You can learn more about the hair transplant process, as well as the numerous techniques that are currently used for harvesting donor hair follicles, possible complications and more in our full guide to hair transplants.
There are several potential causes of an uneven hairline. Sometimes, it’s a simple quirk of your genetics that you’ve inherited from one parent or the other. In other cases, it may be caused by damage to your hair or an early symptom of male pattern baldness.
If you’ve noticed your hairline receding on one side, it’s best to talk to a healthcare professional about your treatment options. Medications such as minoxidil and finasteride can slow down and even reverse hair loss, potentially bringing your hairline back to normal.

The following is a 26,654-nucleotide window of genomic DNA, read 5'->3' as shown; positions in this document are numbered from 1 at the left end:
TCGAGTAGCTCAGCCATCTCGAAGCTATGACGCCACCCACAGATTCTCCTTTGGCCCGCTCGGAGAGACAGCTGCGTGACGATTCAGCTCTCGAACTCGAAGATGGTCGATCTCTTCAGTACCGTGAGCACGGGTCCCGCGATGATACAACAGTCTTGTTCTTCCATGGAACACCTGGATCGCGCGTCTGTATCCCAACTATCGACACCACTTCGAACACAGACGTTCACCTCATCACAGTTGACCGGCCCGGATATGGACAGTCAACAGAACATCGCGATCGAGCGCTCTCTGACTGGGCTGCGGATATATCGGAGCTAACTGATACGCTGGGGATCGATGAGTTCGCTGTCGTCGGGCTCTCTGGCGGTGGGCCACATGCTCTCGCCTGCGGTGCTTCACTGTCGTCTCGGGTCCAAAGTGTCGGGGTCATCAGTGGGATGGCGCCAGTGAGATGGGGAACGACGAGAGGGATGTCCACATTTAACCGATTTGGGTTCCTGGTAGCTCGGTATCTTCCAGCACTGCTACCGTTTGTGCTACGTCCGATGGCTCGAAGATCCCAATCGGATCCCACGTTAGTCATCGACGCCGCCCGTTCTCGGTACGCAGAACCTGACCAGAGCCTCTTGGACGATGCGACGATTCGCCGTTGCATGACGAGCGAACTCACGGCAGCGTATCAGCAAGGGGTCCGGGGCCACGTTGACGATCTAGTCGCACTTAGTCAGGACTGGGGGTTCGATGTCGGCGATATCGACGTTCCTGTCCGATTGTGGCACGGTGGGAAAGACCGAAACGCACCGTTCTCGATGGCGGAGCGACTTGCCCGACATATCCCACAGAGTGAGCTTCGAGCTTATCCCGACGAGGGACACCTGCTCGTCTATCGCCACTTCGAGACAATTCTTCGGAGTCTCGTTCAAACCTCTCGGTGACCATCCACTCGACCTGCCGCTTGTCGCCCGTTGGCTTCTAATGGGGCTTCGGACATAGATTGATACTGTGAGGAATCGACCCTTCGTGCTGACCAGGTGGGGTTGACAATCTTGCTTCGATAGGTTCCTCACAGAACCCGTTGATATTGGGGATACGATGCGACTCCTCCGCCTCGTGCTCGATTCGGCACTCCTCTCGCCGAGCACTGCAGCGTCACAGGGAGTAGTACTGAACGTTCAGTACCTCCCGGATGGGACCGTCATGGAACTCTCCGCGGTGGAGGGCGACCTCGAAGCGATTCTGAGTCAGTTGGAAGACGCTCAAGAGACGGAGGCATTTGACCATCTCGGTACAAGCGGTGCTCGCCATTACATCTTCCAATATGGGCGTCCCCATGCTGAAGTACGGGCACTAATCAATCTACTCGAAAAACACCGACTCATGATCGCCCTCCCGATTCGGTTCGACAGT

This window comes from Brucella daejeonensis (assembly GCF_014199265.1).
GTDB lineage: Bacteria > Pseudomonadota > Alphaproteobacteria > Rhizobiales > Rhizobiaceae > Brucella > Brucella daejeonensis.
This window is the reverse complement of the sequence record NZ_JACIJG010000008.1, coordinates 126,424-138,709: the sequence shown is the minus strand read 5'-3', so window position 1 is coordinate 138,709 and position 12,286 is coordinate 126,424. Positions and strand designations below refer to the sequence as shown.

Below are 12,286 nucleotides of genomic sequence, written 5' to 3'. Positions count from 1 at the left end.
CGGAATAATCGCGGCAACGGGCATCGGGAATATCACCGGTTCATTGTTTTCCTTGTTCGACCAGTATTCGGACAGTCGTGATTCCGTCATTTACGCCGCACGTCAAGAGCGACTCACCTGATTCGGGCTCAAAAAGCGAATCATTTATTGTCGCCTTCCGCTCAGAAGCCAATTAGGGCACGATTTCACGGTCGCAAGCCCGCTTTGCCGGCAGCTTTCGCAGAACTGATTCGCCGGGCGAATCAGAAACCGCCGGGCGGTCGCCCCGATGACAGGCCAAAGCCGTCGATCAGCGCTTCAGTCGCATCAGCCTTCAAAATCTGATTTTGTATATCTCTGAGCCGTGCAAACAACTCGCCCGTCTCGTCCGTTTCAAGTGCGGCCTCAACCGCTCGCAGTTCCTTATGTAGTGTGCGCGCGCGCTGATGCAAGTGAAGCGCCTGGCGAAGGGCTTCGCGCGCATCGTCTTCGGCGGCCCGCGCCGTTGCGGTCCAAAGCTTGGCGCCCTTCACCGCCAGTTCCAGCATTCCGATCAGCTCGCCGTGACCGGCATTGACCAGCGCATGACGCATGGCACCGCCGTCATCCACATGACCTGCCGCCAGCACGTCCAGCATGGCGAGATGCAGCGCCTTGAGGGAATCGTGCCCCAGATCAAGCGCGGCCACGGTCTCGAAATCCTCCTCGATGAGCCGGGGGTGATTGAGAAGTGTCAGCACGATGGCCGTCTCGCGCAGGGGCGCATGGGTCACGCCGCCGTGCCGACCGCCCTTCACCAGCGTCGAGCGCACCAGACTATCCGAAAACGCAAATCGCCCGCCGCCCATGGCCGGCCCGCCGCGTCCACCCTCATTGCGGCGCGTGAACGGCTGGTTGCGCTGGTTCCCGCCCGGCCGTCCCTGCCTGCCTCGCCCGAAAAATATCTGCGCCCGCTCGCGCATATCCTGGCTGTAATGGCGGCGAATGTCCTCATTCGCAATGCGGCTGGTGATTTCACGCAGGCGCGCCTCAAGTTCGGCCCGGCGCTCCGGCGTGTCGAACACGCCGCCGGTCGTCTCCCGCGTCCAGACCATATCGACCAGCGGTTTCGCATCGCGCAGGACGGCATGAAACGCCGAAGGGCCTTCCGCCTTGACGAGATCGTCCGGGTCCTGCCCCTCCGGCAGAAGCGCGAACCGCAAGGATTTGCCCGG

If your hairline is naturally uneven and you’d like to even it out, you may want to consider talking to a surgeon that specializes in hair transplant surgery.
Hair loss is an extremely common problem for men, with male pattern baldness and other forms of hair loss affecting tens of millions of American men every year. Luckily, a range of options are available to help you bring hair loss to an end and maintain your natural hairline.
Our guide to what you can do if you’re experiencing hair loss covers all of the treatment options that are currently available, as well as the steps that you can take if you’ve noticed your hairline changing or receding over time.